In the light of the Gauteng water restrictions as authorities urge residents to help reduce their water consumption by 15%, installing a grey water system is the way forward. How do grey water systems work? Grey water systems are designed to use water that would otherwise go down the drain
Big lawns have been traditional in South African gardens for a long time now, but with water becoming scarce in a drought-stricken country, we have to take steps in saving and preserving our most precious resource, as well as reduce your water bills and create a lower maintenance lawn area.
It’s all over the news for Tshwane that there will be no foreseeable end to the water restrictions and the odds are good that this is set to just get worse, despite the assurances from City of Tshwane Department of Water and Sanitation. On the 14th September, we were assured
South Africa’s water challenges are well known and various towns have been without water over the past couple of years. The problems range from ageing infrastructure, supply constraints and pollution, to the impact of climate change on society and businesses. Saving water starts at home and one of the first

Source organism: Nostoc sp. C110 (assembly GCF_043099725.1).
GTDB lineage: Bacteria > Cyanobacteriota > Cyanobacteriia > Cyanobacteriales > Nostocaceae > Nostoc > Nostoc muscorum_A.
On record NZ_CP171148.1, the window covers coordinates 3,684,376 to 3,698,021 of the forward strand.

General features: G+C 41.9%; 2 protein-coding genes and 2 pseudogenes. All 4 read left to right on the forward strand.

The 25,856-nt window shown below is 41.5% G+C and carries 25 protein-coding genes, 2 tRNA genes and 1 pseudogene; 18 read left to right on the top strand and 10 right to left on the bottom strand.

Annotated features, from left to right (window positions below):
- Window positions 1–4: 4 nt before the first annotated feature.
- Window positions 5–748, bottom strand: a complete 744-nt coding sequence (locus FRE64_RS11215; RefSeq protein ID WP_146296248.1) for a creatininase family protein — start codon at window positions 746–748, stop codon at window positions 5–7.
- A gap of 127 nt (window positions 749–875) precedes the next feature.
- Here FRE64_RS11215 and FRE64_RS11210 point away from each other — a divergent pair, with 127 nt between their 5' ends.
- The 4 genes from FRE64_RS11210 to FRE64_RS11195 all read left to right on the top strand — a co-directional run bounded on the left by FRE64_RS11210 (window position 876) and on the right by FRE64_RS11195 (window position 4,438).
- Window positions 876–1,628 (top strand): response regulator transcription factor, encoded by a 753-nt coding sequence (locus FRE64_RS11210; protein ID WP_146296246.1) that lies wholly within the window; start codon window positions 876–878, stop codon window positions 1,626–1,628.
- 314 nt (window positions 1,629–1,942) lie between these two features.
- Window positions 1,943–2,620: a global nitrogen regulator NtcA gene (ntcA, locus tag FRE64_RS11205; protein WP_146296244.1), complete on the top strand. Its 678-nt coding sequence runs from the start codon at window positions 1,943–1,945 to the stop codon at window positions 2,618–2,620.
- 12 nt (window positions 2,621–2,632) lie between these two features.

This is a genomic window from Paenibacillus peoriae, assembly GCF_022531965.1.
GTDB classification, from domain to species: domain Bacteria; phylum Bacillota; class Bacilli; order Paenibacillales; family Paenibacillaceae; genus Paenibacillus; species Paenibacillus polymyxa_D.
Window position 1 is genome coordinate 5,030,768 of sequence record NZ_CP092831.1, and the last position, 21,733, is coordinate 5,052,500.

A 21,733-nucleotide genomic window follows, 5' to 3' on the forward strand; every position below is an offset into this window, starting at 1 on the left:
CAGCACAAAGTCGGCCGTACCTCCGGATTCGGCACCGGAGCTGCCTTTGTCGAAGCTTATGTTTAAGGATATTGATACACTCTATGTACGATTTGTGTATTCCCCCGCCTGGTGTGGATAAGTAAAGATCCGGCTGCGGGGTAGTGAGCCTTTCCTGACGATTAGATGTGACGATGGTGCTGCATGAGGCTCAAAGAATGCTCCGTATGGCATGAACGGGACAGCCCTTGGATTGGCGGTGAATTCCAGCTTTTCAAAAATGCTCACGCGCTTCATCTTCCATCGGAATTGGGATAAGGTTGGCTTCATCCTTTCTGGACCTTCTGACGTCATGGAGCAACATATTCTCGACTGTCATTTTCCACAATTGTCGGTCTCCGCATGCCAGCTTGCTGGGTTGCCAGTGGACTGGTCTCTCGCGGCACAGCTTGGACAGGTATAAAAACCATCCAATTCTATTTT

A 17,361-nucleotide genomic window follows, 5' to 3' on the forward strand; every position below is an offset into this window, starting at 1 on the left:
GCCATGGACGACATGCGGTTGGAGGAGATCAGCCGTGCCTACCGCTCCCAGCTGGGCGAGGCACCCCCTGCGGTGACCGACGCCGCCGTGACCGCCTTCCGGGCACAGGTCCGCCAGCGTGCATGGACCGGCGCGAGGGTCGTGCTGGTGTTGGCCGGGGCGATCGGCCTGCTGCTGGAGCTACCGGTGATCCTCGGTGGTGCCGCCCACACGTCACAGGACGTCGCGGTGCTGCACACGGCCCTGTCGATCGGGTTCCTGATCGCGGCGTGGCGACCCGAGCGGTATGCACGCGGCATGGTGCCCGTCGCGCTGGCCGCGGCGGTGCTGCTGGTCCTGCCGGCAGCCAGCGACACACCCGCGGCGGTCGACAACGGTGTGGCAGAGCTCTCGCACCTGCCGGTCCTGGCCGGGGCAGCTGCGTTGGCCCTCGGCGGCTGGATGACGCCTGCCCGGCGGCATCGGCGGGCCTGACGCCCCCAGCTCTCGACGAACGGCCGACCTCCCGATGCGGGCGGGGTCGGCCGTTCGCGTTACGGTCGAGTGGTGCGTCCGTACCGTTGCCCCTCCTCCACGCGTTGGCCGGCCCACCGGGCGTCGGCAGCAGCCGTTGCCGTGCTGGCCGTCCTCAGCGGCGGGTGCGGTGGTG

Straight to the facts! We are currently living in a time where a water shortage crisis is real. Our dam levels have dropped. South Africa’s water demand is increasingly becoming more than the supply. Homeowners complain about water shortages. Water shedding is upon us. The question is what are we
Going GREEN is something everyone is talking about, but what does it really mean? How do you become less wasteful at home? The first thing we can do is to start being more mindful of how we do things. Start with the simple day-to-day things like brushing your teeth. Do